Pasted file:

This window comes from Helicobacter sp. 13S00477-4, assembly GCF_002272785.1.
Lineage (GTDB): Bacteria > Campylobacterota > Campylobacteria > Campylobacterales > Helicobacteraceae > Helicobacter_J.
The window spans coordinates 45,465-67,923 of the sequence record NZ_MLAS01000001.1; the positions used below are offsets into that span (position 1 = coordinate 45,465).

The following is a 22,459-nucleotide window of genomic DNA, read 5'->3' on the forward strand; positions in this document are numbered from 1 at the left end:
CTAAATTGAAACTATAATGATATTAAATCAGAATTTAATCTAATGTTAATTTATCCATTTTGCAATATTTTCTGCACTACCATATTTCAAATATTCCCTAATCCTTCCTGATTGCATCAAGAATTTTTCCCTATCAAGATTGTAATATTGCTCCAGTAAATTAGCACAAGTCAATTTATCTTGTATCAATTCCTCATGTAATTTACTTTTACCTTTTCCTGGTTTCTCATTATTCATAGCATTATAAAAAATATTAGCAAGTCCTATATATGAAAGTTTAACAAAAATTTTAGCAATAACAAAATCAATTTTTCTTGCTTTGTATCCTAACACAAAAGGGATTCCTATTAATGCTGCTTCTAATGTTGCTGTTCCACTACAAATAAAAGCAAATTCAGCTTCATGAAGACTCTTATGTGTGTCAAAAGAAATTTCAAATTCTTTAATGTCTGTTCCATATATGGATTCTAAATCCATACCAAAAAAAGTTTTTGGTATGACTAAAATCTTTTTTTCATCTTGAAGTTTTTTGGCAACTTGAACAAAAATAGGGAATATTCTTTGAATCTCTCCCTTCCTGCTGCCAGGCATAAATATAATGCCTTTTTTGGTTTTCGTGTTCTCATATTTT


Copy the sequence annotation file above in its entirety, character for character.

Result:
This window comes from Helicobacter sp. 13S00477-4, assembly GCF_002272785.1.
Lineage (GTDB): Bacteria > Campylobacterota > Campylobacteria > Campylobacterales > Helicobacteraceae > Helicobacter_J.
The window spans coordinates 45,465-67,923 of the sequence record NZ_MLAS01000001.1; the positions used below are offsets into that span (position 1 = coordinate 45,465).

The following is a 22,459-nucleotide window of genomic DNA, read 5'->3' on the forward strand; positions in this document are numbered from 1 at the left end:
CTAAATTGAAACTATAATGATATTAAATCAGAATTTAATCTAATGTTAATTTATCCATTTTGCAATATTTTCTGCACTACCATATTTCAAATATTCCCTAATCCTTCCTGATTGCATCAAGAATTTTTCCCTATCAAGATTGTAATATTGCTCCAGTAAATTAGCACAAGTCAATTTATCTTGTATCAATTCCTCATGTAATTTACTTTTACCTTTTCCTGGTTTCTCATTATTCATAGCATTATAAAAAATATTAGCAAGTCCTATATATGAAAGTTTAACAAAAATTTTAGCAATAACAAAATCAATTTTTCTTGCTTTGTATCCTAACACAAAAGGGATTCCTATTAATGCTGCTTCTAATGTTGCTGTTCCACTACAAATAAAAGCAAATTCAGCTTCATGAAGACTCTTATGTGTGTCAAAAGAAATTTCAAATTCTTTAATGTCTGTTCCATATATGGATTCTAAATCCATACCAAAAAAAGTTTTTGGTATGACTAAAATCTTTTTTTCATCTTGAAGTTTTTTGGCAACTTGAACAAAAATAGGGAATATTCTTTGAATCTCTCCCTTCCTGCTGCCAGGCATAAATATAATGCCTTTTTTGGTTTTCGTGTTCTCATATTTT